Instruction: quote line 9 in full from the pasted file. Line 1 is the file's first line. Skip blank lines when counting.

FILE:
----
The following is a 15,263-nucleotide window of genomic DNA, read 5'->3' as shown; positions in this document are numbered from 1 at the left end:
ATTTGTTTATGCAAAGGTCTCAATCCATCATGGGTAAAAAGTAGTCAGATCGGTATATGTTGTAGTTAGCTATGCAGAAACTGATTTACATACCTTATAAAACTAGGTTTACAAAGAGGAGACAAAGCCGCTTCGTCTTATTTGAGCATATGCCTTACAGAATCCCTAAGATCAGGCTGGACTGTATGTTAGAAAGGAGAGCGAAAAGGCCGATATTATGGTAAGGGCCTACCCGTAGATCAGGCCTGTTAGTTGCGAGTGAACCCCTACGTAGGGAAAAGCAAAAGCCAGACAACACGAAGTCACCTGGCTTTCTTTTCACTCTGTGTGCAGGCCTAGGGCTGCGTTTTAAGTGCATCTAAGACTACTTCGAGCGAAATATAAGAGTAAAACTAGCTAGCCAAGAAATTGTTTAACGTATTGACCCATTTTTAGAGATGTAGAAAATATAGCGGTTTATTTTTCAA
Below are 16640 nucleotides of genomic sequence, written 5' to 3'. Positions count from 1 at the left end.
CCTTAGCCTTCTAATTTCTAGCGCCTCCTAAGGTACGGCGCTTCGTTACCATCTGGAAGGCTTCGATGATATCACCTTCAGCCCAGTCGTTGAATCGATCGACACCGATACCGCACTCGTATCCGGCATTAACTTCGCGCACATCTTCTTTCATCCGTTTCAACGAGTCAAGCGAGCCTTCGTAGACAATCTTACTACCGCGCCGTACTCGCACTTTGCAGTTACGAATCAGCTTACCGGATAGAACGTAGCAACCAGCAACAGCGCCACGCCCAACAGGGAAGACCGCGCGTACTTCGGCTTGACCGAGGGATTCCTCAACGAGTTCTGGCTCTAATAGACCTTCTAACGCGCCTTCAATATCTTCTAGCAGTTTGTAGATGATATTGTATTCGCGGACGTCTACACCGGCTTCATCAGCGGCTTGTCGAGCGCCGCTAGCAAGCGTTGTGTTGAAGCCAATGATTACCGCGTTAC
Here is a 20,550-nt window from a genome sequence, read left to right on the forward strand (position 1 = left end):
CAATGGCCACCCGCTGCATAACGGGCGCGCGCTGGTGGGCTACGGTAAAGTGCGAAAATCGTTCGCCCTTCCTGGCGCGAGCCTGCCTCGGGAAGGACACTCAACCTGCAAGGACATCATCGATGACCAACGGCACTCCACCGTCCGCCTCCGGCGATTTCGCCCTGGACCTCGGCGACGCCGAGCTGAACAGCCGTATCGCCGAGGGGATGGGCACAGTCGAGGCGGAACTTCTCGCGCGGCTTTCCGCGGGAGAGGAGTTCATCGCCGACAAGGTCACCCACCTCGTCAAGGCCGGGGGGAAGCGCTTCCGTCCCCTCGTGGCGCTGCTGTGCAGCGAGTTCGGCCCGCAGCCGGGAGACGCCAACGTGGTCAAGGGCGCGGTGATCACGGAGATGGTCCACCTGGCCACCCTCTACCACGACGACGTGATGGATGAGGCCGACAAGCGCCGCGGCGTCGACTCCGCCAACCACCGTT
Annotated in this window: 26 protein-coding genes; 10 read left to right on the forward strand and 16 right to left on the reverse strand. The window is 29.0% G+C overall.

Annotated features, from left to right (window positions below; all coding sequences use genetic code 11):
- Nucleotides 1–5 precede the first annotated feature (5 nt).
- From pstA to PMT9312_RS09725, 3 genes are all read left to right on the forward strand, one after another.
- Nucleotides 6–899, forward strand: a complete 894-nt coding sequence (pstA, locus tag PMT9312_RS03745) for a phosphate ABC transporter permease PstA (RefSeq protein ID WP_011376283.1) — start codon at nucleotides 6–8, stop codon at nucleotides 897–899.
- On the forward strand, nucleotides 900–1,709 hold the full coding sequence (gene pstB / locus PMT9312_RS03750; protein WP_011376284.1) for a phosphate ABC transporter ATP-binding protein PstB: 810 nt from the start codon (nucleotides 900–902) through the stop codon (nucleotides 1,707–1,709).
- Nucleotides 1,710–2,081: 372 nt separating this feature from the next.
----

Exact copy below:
- Nucleotides 1–5 precede the first annotated feature (5 nt).